NEW DELHI: The Centre on Monday scrapped Article 370 of the Constitution that grants special status to Jammu and Kashmir, with an order saying “it shall come into force at once". The abrogation follows the Centre introducing the Jammu and Kashmir Reorganization Bill in Parliament.
Union Home Minister Amit Shah earlier today moved the Rajya Sabha, announcing the government has decided to repeal Article 370. Shah also said the government has decided to bifurcate the state into two Union Territories – Jammu and Kashmir, which will have a legislature, and Ladakh, which will be without a legislature.
The scrapping of Article 370 will have far-reaching repercussions on the restive state as the abrogation suspends the clause that allowed all laws to be first be ratified by the state assembly, which currently stands dissolved.
President Ram Nath Kovind has exercised his power under Clause 1 of Article 370. The presidential order has done away sections under Article 35A, which provides special privileges to “permanent residents" of the state while defining the term “permanent residents".
“Under Article 370 there is a provision that the President may by public notification declare that this article shall cease to be operative… from such date as he may specify… Because there is President’s rule, all decisions of the Assembly will be taken by the House and we can pass the order with majority," Shah said in the Upper House.
Article 370 laid down that except for matters related to defence, foreign affairs, communications and issues specified in the Instrument of Accession of Jammu and Kashmir, Parliament needs the state government's ratification for all other laws. So far, residents of the state lived under a separate set of laws, including those related to citizenship, ownership of property and fundamental rights.
Jammu and Kashmir will now be governed by the laws applicable to other Indian citizens.
Shah’s statement in the Upper House followed an urgent Cabinet Committee on Security meeting chaired by Prime Minister Narendra Modi before the beginning of Monday’s Parliament session.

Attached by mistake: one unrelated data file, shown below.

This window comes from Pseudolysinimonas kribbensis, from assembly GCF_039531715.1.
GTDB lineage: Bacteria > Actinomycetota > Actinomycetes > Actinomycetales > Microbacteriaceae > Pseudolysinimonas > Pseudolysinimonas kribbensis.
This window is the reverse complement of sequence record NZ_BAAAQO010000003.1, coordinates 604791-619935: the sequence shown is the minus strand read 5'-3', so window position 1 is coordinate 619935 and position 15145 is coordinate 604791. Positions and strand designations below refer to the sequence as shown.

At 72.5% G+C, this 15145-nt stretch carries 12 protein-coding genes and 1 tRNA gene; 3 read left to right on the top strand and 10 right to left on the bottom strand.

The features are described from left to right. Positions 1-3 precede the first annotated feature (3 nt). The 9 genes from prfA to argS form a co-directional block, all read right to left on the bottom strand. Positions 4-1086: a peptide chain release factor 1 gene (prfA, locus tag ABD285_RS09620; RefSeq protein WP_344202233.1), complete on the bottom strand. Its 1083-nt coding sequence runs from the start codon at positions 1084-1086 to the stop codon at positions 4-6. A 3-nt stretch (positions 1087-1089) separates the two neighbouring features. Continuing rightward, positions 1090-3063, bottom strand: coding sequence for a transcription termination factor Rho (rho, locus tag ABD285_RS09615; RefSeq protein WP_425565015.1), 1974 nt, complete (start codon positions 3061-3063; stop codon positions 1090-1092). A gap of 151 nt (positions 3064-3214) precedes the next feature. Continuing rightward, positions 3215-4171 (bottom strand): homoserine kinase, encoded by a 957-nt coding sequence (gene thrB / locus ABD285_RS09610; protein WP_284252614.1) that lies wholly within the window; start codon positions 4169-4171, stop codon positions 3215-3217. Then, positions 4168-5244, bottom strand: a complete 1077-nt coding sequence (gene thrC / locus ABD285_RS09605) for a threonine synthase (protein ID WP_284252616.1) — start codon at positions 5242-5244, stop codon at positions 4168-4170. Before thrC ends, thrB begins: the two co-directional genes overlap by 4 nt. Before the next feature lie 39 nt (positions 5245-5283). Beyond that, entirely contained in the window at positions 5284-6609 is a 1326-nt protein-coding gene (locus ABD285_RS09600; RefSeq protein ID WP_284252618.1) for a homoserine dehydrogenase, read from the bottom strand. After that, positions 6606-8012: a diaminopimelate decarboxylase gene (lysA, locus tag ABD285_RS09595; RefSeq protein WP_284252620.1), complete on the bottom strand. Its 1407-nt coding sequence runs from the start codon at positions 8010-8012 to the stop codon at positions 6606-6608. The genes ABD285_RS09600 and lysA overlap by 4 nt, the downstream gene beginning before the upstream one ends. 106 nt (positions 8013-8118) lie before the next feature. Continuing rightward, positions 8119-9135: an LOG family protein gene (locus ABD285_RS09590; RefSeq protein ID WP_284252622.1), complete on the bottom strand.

The Upper House was rocked by an uproar following Shah’s statement, with Leader of the Opposition Ghulam Nabi Azad saying, “Kashmir is under curfew, chief ministers and party leaders are under house arrest, there is an environment of war in Kashmir."
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Azad hit out at the Centre saying, “Today the BJP has murdered the Constitution as well as democracy by scrapping Article 370. The very Article that gave special status to J&K and linked it to the country has today been done away with mercilessly."
Shah responded to Azad saying, “This is not the truth. Article 370 has not linked J&K to India. It has only alienated J&K from the country. Only three families have looted the state and have benefited from it. The country wants to know why Article 370 was extended for so long, why people did not benefit from reservation, why so much money was pumped into J&K but why are the people still poor? Not a second should be wasted in removing Article 370."
As a pre-emptive measure, Section 144 of the Code of Criminal Procedure (CrPC) was imposed in the state, which prohibits gathering of four or more people, late on Sunday. Both former chief ministers, Omar Abdullah and Mehbooba Mufti, were placed under house arrest. Communication lines, too, were snapped, and internet and mobile services suspended.
Former J&K chief minister and Peoples Democratic Party chief Mehbooba Mufti, who was placed under house arrest on the intervening night of Sunday and Monday, took to Twitter to hit out against the abrogation.
“What did J&K get for acceding to India? Another partition along communal lines? Our special status isn’t a gift bestowed upon us. It’s a right guaranteed by the same Parliament. A contract entered into by J&K leadership and India. Today the very same contract has been violated," she tweeted.